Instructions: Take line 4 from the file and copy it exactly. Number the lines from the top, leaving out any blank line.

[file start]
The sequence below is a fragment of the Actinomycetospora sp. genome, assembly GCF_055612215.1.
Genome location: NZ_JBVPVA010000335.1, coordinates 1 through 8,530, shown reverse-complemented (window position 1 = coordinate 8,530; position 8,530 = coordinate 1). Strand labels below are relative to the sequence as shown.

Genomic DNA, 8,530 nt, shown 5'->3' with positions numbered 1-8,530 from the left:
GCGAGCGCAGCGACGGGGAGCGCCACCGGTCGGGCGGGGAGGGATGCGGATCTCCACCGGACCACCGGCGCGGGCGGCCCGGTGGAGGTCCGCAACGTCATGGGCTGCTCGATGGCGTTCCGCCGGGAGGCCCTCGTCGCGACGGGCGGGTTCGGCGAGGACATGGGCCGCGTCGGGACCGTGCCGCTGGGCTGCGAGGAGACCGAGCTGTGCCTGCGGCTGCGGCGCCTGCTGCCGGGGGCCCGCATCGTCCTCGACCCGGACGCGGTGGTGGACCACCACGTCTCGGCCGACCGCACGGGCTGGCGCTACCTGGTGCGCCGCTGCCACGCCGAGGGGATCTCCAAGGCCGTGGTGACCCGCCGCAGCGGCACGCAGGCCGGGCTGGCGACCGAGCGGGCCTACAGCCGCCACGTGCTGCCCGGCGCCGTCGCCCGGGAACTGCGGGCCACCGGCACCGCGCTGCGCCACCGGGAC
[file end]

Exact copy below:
GCGAGCGCAGCGACGGGGAGCGCCACCGGTCGGGCGGGGAGGGATGCGGATCTCCACCGGACCACCGGCGCGGGCGGCCCGGTGGAGGTCCGCAACGTCATGGGCTGCTCGATGGCGTTCCGCCGGGAGGCCCTCGTCGCGACGGGCGGGTTCGGCGAGGACATGGGCCGCGTCGGGACCGTGCCGCTGGGCTGCGAGGAGACCGAGCTGTGCCTGCGGCTGCGGCGCCTGCTGCCGGGGGCCCGCATCGTCCTCGACCCGGACGCGGTGGTGGACCACCACGTCTCGGCCGACCGCACGGGCTGGCGCTACCTGGTGCGCCGCTGCCACGCCGAGGGGATCTCCAAGGCCGTGGTGACCCGCCGCAGCGGCACGCAGGCCGGGCTGGCGACCGAGCGGGCCTACAGCCGCCACGTGCTGCCCGGCGCCGTCGCCCGGGAACTGCGGGCCACCGGCACCGCGCTGCGCCACCGGGAC